With a near unanimous majority, reminiscent of a North Korean election, an unheard of 98% of junior doctors have voted to go on strike over changes to pay and conditions being forced on them by Jeremy Hunt. Mr Hunt, the Health Secretary who was most likely to have had an unprintable nickname at his boarding school, wants junior doctors to work more unsociable hours, and to do so for less money. And the way he has treated the doctors during negotiations has wound them up so much that they have voted to not even cover emergency cases – serious strike action that has never been seen in the NHS’s history.
Thinking it’s not a problem because it’s only junior doctors? Well, think again. Junior Doctors are pretty much anyone who hasn’t reached consultant stage, which can take over 10 years after leaving medical school. There are 55,000 of them in England – over 1/3 of the total number of doctors. They are key to everything that goes on in the NHS.
Jeremy Hunt has also been playing games with the truth, talking about the need for a 7 day NHS. He bases this on a study which showed a correlation with admission day and subsequent death, even though the study explicitly said that there was no causation shown (and indeed it’s pretty easy to see why this might be – routine admissions happen mid week, while it tends to only be emergency admissions at the weekend, which are likely to be more serious). He also has been making vocal noises about doctors not being allowed to opt out of working weekends. But at the moment only consultants can opt out of non-emergency work at the weekend, and most of them don’t. To even imply that doctors’ unwillingness to put the hours in was causing patient deaths was, if not evil, certainly a rather stupid opening position.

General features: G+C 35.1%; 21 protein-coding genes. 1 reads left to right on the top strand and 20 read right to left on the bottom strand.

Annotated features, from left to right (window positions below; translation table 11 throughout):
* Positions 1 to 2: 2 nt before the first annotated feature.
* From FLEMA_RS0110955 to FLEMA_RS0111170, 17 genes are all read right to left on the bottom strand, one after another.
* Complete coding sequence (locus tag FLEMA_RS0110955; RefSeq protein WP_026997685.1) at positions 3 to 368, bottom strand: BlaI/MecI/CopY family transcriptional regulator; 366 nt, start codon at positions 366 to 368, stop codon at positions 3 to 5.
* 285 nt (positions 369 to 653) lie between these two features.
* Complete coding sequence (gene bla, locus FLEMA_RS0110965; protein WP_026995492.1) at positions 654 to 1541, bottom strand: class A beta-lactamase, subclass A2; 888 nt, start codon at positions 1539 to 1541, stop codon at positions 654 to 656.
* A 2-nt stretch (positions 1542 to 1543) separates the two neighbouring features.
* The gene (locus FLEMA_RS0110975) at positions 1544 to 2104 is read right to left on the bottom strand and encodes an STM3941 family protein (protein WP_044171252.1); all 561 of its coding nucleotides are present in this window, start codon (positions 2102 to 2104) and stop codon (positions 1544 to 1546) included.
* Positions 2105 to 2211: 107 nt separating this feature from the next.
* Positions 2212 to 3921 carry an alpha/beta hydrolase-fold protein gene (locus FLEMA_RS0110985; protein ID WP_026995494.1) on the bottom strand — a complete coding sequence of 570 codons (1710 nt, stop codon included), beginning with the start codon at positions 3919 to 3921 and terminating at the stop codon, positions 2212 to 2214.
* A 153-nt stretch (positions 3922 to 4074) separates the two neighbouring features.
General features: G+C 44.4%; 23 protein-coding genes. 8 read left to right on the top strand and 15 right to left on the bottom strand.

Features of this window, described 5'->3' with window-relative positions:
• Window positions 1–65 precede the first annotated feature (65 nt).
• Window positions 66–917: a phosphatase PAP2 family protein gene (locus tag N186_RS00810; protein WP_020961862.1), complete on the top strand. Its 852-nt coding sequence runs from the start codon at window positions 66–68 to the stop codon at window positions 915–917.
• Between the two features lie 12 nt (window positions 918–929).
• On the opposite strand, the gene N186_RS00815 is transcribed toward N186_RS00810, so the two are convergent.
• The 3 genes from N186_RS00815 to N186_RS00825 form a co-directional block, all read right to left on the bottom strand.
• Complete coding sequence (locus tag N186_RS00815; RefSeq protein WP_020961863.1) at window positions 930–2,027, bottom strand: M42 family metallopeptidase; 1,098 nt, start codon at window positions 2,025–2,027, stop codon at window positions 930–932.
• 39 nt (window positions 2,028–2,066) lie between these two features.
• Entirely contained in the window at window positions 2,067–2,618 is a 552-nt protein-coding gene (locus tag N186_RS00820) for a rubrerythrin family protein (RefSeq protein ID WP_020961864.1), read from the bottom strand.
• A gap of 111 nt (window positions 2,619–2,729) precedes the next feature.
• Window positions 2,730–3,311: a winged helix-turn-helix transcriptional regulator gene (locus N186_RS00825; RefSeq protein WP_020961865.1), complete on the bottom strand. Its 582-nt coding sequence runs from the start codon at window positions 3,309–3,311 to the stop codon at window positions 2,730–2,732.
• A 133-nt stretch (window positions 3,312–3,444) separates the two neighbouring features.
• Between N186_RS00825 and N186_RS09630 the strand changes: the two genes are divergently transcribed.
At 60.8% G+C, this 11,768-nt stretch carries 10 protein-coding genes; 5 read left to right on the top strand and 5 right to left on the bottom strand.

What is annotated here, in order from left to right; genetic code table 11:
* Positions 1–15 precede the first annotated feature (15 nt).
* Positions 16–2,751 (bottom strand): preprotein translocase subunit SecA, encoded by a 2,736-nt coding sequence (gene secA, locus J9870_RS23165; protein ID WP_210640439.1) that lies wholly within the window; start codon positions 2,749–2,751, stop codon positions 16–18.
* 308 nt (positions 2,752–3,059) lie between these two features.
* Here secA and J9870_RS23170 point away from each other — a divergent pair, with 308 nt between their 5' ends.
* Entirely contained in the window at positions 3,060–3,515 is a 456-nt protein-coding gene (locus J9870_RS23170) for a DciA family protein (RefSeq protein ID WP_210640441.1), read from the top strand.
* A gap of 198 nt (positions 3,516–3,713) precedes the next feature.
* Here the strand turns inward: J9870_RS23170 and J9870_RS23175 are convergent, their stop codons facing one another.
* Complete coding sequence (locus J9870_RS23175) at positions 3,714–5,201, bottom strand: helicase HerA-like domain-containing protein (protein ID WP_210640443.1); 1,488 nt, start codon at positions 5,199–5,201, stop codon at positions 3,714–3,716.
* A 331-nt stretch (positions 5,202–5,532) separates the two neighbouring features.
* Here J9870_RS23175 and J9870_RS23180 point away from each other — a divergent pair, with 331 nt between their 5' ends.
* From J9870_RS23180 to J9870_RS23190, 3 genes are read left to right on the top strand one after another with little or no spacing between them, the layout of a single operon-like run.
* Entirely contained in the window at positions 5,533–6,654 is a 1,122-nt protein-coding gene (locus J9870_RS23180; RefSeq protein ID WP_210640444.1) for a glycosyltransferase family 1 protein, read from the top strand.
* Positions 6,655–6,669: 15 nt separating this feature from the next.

Unfortunately the NHS has already been run in to the ground by the Tories. We rank 14th out of 33 in Europe for health care, compared to 11th just a few years ago. Waiting times are up, with a significantly increased number of people not being seen within 18 weeks of being referred to a consultant. The government has already forced the NHS budget down by £22bn, but recently agreed to give an extra £8bn over the next 6 years – barely covering inflation. Parts of the NHS have been privatized, with hospitals being run by private companies, although the first private company to manage a hospital has pulled out of their contract. Perhaps because running emergency care is much harder and less profitable than the routine medical treatment that private hospitals are used to doing, with the backup of the NHS in case something goes wrong. Doctors tend to care quite a lot about the state of the NHS, so that’s just adding to their anger.
Given his unmatched ability to antagonize a generally cooperative workforce, who by and large just want to get on with their jobs, it seems that Mr. Hunt is the most evil choice for health secretary that David Cameron could have made